There have been claims that Sir James Crosby's independent report for the Treasury on identity assurance (ie, the means of checking identity) undermines government plans for a national scheme. On close inspection, I find this puzzling.
The Crosby report states that significant economic and social advantage is available through "universal" identity-checking schemes, which are also designed to deliver strong national security benefits.
It says that such schemes require a combination of biographic and biometric data, backed by an identity register. It comments that success is linked to individuals being able to assert their identity through "independent" verification factors, whether a token, a fingerprint or a PIN.
There may be a few headline-grabbing differences in the detail, but these aspects are at the core of the Government's proposals. Rather than continue to challenge whether a scheme is needed, we should note Crosby's broad endorsement and encourage constructive debate on the more detailed recommendations.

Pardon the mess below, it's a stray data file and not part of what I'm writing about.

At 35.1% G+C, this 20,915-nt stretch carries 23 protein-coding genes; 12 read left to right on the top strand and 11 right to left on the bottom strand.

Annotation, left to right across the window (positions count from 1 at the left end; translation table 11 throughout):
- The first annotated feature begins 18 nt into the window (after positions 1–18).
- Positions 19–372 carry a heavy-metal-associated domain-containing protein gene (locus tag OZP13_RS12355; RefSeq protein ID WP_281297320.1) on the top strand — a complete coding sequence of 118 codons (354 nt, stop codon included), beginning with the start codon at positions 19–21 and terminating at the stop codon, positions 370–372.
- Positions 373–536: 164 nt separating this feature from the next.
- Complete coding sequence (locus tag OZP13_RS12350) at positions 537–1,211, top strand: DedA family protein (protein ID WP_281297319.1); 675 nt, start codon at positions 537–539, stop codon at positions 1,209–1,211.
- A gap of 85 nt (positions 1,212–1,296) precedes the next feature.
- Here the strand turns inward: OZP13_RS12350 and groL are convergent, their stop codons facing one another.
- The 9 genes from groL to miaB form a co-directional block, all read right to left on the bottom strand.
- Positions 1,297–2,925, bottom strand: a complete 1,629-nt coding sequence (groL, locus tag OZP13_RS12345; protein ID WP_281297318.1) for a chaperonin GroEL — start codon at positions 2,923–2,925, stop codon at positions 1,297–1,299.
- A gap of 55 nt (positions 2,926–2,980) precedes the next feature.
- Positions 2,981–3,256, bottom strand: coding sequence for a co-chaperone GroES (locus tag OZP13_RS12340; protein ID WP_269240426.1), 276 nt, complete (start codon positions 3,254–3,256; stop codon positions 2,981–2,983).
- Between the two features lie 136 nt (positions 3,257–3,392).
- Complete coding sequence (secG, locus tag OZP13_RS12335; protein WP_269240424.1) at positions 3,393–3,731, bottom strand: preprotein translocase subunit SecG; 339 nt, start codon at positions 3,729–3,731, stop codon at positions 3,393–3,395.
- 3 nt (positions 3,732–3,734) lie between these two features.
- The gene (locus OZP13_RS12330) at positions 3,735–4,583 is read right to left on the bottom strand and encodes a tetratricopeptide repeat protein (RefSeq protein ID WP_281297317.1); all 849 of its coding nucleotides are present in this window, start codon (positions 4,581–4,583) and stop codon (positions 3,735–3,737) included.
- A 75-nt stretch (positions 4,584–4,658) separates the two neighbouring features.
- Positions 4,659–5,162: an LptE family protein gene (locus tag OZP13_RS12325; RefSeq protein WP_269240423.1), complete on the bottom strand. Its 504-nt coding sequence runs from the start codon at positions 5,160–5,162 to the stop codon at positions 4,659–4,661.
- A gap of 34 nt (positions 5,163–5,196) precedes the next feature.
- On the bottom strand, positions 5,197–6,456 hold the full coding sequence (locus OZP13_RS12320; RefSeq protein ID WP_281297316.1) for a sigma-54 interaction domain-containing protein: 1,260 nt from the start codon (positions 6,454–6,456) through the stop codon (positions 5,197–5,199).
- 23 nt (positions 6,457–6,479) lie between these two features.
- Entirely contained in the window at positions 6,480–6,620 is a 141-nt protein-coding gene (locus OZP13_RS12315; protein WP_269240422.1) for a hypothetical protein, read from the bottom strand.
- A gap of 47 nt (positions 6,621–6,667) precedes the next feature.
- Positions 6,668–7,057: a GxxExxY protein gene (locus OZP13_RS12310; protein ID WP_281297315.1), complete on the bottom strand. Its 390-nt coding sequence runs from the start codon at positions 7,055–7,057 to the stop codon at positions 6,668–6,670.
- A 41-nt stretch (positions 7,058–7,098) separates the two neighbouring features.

The report presents a challenge to the private sector. There is an opportunity for those organisations that get their act together and a difficulty for those that do not. The report emphasises the need for "the public and private sectors to work together in identity assurance for their mutual benefit and that of citizens". This need remains.
Chief Operating Officer
PA Consulting Group